EMC extends storage through fibre

Storage vendor EMC Corp. hopes to raise awareness of an approaching boom in bandwidth by addressing the convergence of optical and storage networking in the enterprise, according to Jim Rothnie, senior vice president of product management for the Hopkinton, Mass.-based storage giant.

“There is this huge bandwidth explosion due to optical fibre and the physical mechanisms for networking,” Rothnie said. “The over-all carry capacity for fibre has just exploded, and that has made for the first time a direct connection between the fibre links and storage.”

Rothnie said that by directly linking storage to optical networks, the enterprise can extend the reach of SANs to provide faster access to data and more efficient mirroring and backup capabilities.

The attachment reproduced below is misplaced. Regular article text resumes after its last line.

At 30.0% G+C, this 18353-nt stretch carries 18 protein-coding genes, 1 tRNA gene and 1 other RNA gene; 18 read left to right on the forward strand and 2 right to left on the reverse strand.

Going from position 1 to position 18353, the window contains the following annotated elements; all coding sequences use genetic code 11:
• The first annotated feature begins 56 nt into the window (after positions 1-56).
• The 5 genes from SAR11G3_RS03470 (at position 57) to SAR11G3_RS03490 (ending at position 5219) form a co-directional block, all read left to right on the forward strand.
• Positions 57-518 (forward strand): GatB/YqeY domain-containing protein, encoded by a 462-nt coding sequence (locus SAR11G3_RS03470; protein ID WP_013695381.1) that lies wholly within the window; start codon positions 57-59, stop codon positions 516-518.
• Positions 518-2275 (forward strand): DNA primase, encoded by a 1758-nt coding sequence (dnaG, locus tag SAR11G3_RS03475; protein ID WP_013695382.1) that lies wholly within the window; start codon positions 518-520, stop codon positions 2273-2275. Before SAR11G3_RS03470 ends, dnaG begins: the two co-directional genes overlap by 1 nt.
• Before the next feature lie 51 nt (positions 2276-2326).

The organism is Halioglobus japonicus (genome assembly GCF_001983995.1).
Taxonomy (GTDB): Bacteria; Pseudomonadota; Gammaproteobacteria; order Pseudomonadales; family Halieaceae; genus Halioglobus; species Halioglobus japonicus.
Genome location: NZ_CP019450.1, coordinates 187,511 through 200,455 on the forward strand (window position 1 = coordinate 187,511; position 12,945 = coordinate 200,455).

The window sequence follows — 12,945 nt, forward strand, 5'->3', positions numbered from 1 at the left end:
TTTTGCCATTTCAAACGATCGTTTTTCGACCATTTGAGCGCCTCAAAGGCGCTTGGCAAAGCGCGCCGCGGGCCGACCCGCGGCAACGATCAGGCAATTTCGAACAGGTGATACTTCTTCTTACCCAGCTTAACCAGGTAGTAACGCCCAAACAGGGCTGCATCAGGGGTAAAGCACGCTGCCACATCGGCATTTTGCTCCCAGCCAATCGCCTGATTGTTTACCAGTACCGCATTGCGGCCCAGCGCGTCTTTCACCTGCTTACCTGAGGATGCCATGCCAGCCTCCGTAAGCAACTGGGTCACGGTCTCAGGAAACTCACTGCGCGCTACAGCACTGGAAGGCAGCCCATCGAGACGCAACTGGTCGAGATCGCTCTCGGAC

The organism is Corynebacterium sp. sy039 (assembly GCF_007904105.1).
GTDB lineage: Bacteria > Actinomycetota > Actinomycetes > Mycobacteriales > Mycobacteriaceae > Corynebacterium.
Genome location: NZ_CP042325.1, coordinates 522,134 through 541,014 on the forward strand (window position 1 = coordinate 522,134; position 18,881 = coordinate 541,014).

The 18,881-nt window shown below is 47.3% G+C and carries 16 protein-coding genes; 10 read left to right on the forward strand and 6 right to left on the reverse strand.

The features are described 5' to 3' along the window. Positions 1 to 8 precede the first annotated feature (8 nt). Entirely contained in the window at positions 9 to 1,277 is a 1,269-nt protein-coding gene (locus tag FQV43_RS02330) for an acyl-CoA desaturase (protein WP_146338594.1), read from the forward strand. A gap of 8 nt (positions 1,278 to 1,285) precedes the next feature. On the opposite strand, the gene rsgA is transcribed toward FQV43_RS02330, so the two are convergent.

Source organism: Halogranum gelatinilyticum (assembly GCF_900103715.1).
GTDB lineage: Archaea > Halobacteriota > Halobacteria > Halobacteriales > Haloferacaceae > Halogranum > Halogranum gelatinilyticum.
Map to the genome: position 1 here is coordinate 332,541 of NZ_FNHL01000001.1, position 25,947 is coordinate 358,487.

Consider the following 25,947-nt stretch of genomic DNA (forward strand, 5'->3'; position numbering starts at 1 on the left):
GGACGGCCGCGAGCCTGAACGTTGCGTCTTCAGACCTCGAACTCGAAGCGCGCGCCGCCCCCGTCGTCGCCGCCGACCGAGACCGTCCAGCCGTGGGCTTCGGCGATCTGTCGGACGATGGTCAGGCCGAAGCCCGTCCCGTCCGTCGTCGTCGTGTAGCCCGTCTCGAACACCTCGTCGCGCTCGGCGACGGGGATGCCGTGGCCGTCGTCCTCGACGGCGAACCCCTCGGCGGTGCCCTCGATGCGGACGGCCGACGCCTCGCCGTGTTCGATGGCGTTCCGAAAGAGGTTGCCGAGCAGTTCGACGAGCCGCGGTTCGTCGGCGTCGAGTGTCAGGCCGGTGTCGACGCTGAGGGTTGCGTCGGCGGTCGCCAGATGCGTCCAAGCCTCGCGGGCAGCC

“The rapid deployment of optic fibre is creating so much bandwidth that we ought to be thinking about the right way to deploy storage where bandwidth is infinite and inexpensive,” Rothnie said.

Key to the convergence of optical and storage networks are multiplexing switches, devices that route all incoming data traffic onto an optical network. An example of such a switch was announced in May by San Jose, Calif.-based Cisco Systems Inc., with its Metro 1500 Series Metropolitan Area Network Dense-Wavelength Division Multiplexing (DWDM) platform.

The 1500 lets enterprises connect their LANs to the MAN (Metropolitan Area Network), no matter what protocol is used. It supports 32 wavelengths per fibre, which maximizes use of the pipe, Cisco officials said.

According to Cahners In-Stat Group, a Scottsdale, Ariz.-based industry research firm, the networking equipment market, which hit US$11.8 billion in midyear, is expected to reach US$50 billion by 2001.